The event is done, you made it! Prepare yourself for the post-hackathon phase to wrap up the event as smoothly as possible.
Event organization is very intense work, and chances are that you will need a few days to come down from it. This applies to social dynamics, too: Some team members will want to be alone the evenings following the hackathon, some will want to go for dinner with fellow Wikimedians, to hang on to the community-feeling of the event a little longer.
It's a nice idea to organize a dinner for your team and some other Wikimedia community members in the evening following the hackathon, if you make sure that it's an individual, voluntary thing.
It's a good idea to let people know how you'll use their data, such as by providing a privacy statement. This is one example of a privacy statement the Foundation used for a survey, but every survey is different and this example might not fit your needs. You can consult with your local counsel, and make sure your survey's privacy statement accurately reflects your own practices.
Wikimedia Foundation staff should refer to the page on officewiki for each new survey.
See the past results of feedback surveys listed at Hackathons/Previous hackathons#List. (see the column: "Lessons learned, ...")
The days after the event
- Make sure that there are staff, volunteers, or local experts scheduled to be available the day after the event ends. People will need help getting to the airport, checking out of accommodations, and dealing with any travel issues that come up. People may also have local-tourism questions.
- Follow the "After the event" steps from the "Keeping events safe" training module. This includes important steps like reporting incidents of harassment (so further action can be taken and records are kept),
- Send a thank you email to all participants with a link to feedback survey.
The week after the event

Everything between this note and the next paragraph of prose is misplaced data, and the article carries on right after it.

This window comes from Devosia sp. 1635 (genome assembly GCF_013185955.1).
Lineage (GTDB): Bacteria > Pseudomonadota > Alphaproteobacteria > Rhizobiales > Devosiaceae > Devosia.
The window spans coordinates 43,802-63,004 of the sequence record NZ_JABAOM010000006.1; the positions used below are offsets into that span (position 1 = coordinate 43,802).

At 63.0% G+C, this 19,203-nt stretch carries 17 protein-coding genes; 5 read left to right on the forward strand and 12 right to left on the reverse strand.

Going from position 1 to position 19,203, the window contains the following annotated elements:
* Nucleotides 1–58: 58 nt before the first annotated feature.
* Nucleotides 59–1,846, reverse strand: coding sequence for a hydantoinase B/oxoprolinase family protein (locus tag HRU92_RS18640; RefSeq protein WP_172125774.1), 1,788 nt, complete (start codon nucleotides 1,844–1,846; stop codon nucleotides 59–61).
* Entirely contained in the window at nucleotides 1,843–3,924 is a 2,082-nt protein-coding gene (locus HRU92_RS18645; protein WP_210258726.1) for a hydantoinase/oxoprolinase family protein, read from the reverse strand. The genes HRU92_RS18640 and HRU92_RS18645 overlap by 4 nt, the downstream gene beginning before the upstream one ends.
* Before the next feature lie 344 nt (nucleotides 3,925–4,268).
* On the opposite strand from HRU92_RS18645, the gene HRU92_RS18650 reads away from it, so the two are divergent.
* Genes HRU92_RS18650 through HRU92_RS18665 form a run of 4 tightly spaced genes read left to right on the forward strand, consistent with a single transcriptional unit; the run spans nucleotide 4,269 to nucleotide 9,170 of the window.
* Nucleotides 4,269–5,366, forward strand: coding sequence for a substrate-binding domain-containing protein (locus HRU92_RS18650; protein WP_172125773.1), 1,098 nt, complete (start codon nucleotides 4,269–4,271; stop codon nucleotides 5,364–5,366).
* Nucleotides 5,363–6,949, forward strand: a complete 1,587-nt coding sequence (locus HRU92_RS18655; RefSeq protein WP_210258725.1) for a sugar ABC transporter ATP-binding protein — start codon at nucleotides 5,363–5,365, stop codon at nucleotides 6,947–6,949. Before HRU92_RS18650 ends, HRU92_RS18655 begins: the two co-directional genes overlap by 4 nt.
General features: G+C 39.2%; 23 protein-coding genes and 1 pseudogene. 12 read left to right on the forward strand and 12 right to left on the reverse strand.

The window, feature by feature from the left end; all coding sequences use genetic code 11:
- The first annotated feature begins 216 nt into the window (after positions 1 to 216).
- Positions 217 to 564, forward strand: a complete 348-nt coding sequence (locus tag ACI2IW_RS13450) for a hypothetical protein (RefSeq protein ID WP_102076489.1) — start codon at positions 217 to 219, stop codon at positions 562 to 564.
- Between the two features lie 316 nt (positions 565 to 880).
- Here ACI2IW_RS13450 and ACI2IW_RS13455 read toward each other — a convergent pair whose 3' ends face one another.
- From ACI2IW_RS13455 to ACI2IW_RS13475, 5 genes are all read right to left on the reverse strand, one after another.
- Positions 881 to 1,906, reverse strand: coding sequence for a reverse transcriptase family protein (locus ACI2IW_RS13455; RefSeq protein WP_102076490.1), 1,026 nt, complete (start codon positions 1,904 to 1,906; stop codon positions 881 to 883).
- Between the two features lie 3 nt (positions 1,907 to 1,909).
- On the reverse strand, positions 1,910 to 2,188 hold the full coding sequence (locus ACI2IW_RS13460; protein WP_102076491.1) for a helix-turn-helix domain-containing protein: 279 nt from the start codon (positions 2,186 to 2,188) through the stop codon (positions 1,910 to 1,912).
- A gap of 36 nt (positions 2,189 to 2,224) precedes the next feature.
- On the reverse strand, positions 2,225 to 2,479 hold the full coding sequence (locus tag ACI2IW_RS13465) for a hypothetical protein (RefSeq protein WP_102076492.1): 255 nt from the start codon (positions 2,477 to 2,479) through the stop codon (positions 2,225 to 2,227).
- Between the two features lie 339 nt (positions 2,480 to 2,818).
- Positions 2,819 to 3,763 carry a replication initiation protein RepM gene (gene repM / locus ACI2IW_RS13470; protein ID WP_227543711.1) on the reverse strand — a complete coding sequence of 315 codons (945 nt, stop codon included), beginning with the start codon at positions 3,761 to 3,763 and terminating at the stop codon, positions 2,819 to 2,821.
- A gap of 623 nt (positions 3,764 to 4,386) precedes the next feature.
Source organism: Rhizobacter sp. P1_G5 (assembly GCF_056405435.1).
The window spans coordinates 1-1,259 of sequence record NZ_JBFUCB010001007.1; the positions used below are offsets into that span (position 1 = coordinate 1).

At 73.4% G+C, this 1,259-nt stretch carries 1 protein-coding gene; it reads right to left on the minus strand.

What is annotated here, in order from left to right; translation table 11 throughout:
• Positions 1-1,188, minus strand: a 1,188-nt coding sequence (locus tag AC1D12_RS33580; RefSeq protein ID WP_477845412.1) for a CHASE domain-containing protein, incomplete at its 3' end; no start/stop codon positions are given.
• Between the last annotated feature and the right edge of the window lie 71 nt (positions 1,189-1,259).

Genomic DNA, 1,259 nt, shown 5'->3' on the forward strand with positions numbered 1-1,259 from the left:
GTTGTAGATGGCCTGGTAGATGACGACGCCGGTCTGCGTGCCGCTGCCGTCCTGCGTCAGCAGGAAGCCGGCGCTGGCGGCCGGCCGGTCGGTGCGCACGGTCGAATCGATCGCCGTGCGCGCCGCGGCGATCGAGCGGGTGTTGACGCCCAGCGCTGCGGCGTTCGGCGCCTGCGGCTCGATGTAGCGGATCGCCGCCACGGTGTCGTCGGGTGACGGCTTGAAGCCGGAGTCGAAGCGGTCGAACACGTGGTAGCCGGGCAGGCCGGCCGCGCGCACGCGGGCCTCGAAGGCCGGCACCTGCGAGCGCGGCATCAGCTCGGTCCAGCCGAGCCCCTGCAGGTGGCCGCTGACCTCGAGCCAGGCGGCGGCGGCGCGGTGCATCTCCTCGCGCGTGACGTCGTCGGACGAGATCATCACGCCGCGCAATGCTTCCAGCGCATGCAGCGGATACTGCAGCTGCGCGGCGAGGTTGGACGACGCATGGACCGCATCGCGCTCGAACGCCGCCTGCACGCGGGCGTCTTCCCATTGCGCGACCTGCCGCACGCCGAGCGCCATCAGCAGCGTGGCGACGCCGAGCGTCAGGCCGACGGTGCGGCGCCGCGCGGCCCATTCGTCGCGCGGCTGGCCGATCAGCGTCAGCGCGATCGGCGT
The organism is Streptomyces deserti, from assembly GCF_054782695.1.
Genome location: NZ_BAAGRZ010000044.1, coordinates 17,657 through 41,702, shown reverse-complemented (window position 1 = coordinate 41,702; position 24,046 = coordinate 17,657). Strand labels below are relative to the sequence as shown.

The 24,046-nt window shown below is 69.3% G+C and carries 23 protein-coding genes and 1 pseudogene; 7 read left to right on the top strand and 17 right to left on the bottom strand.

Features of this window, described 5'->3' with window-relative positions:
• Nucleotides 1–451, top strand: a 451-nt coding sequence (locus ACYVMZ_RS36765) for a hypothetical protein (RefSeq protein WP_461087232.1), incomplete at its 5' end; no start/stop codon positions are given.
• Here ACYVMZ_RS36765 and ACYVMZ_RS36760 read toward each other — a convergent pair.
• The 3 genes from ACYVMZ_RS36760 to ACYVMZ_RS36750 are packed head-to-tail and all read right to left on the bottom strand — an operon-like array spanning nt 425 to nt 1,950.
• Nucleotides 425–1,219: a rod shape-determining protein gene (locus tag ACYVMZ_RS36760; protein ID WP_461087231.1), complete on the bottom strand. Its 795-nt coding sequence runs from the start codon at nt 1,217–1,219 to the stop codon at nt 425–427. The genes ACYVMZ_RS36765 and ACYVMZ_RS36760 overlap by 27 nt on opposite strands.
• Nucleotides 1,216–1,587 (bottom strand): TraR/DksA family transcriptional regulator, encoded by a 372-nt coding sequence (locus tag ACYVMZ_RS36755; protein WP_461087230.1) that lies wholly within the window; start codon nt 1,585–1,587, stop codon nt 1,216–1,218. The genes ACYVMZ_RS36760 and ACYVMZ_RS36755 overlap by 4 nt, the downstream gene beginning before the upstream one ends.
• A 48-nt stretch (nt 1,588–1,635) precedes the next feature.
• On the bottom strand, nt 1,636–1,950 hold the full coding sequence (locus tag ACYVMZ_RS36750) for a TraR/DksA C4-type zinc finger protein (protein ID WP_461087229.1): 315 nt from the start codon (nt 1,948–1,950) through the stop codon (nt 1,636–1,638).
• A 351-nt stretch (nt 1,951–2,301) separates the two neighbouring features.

- Write a wrap-up press release
- Write an official blog post about the event
- Thank your sponsors, send them selected pictures and links to event blogging and press coverage.
- Upload any free materials used in presentations to Wikimedia Commons. Categorize them properly.
Take some time off!
You and your team have worked really hard on this event for the past months or even last year.
When these immediate tasks are done, you should schedule time off, to recharge your batteries. Wether you take a little vacation or relax at home, it is necessary that you take time to treat yourself, as a well-earned reward for your accomplishments.
The month(s) after the event
- Accounting: collect outstanding payments and invoices
- Publish budget
- Write report for WMF and your local chapter
- Send re-usable materials (like banners, table signs, etc.) to the next hackathon organizers
- Create a Lessons Learned page from the Feedback survey (task usually done by WMF team)
- Make sure your videographer has published and archived all recorded sessions.
- Update this handbook
Evaluate measures of success / Metrics
- How many participants? (this is just a metric and not a measure of success).
- Diversity of participation (origin, affiliation, sponsored, newcomers, gender).
- How many projects are showcased?
- Progress made on community wish list items?
- How many driven by volunteers?
- Any projects that the WMF decides to support after the event?
- Tasks resolved?
- Overview of Wikimedia tech priorities and ongoing projects welcoming contributors.
- How many newcomers & welcomers in welcoming session?
- Participation and results in other training sessions.
- Community decisions worth a face to face meeting.
- Social meetings and events.
- Costs and final balance.
- How much funds pooled for volunteer travel sponsorship, and from whom.
- Participants survey and summary report.
Past metrics of success
- Wikimedia Hackahton 2015 in Lyon: Phabricator Task "Goals and measures of success of the Wikimedia Hackathon 2015"